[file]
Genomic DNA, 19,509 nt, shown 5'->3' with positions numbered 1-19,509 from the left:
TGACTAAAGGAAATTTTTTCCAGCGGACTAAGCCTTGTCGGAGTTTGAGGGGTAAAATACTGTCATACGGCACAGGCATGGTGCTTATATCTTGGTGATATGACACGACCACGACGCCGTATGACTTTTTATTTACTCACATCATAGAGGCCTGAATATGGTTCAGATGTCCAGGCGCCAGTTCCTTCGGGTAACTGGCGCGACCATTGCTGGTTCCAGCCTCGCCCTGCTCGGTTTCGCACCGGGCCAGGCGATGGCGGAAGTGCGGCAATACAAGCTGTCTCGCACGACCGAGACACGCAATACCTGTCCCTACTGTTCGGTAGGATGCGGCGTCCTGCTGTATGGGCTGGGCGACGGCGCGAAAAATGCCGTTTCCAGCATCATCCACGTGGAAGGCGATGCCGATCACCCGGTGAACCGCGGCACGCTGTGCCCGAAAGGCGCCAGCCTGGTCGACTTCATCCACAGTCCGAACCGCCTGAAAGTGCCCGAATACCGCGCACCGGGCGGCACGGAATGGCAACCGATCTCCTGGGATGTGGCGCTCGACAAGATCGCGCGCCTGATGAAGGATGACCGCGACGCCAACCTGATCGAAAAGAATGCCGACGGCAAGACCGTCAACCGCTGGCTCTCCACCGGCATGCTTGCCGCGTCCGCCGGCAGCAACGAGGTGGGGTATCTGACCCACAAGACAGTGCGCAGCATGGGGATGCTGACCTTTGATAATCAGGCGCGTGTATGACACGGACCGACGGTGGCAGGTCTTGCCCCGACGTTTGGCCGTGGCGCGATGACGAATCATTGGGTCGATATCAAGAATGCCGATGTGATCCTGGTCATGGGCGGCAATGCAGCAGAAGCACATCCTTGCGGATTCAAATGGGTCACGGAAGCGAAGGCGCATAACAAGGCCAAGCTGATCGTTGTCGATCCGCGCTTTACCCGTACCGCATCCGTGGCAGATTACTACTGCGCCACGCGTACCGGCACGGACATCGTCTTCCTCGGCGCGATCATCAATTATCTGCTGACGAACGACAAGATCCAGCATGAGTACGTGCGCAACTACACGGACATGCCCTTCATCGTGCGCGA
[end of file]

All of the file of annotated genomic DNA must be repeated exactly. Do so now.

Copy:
Genomic DNA, 19,509 nt, shown 5'->3' with positions numbered 1-19,509 from the left:
TGACTAAAGGAAATTTTTTCCAGCGGACTAAGCCTTGTCGGAGTTTGAGGGGTAAAATACTGTCATACGGCACAGGCATGGTGCTTATATCTTGGTGATATGACACGACCACGACGCCGTATGACTTTTTATTTACTCACATCATAGAGGCCTGAATATGGTTCAGATGTCCAGGCGCCAGTTCCTTCGGGTAACTGGCGCGACCATTGCTGGTTCCAGCCTCGCCCTGCTCGGTTTCGCACCGGGCCAGGCGATGGCGGAAGTGCGGCAATACAAGCTGTCTCGCACGACCGAGACACGCAATACCTGTCCCTACTGTTCGGTAGGATGCGGCGTCCTGCTGTATGGGCTGGGCGACGGCGCGAAAAATGCCGTTTCCAGCATCATCCACGTGGAAGGCGATGCCGATCACCCGGTGAACCGCGGCACGCTGTGCCCGAAAGGCGCCAGCCTGGTCGACTTCATCCACAGTCCGAACCGCCTGAAAGTGCCCGAATACCGCGCACCGGGCGGCACGGAATGGCAACCGATCTCCTGGGATGTGGCGCTCGACAAGATCGCGCGCCTGATGAAGGATGACCGCGACGCCAACCTGATCGAAAAGAATGCCGACGGCAAGACCGTCAACCGCTGGCTCTCCACCGGCATGCTTGCCGCGTCCGCCGGCAGCAACGAGGTGGGGTATCTGACCCACAAGACAGTGCGCAGCATGGGGATGCTGACCTTTGATAATCAGGCGCGTGTATGACACGGACCGACGGTGGCAGGTCTTGCCCCGACGTTTGGCCGTGGCGCGATGACGAATCATTGGGTCGATATCAAGAATGCCGATGTGATCCTGGTCATGGGCGGCAATGCAGCAGAAGCACATCCTTGCGGATTCAAATGGGTCACGGAAGCGAAGGCGCATAACAAGGCCAAGCTGATCGTTGTCGATCCGCGCTTTACCCGTACCGCATCCGTGGCAGATTACTACTGCGCCACGCGTACCGGCACGGACATCGTCTTCCTCGGCGCGATCATCAATTATCTGCTGACGAACGACAAGATCCAGCATGAGTACGTGCGCAACTACACGGACATGCCCTTCATCGTGCGCGA